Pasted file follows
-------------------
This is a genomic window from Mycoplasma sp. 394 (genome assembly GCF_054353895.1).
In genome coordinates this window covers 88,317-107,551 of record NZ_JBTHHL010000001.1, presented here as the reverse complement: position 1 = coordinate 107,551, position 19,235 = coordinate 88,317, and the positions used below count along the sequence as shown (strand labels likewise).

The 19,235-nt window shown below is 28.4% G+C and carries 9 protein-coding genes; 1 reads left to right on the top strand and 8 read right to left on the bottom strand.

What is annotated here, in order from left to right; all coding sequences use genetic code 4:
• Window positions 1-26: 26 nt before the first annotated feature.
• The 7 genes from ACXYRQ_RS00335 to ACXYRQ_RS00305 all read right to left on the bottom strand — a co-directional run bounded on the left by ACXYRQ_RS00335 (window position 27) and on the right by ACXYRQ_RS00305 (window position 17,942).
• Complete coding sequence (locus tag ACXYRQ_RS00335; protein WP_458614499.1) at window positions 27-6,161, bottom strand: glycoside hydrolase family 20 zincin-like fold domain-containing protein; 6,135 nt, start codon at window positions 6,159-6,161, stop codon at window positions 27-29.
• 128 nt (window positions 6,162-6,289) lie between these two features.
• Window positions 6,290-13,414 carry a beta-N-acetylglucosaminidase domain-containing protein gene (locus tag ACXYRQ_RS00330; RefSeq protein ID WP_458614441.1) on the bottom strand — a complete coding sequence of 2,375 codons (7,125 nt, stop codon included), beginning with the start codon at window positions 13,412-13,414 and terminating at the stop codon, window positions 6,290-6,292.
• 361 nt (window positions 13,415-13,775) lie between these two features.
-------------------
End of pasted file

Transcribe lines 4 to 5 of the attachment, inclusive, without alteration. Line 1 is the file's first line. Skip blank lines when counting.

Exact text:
What is annotated here, in order from left to right; all coding sequences use genetic code 4:
• Window positions 1-26: 26 nt before the first annotated feature.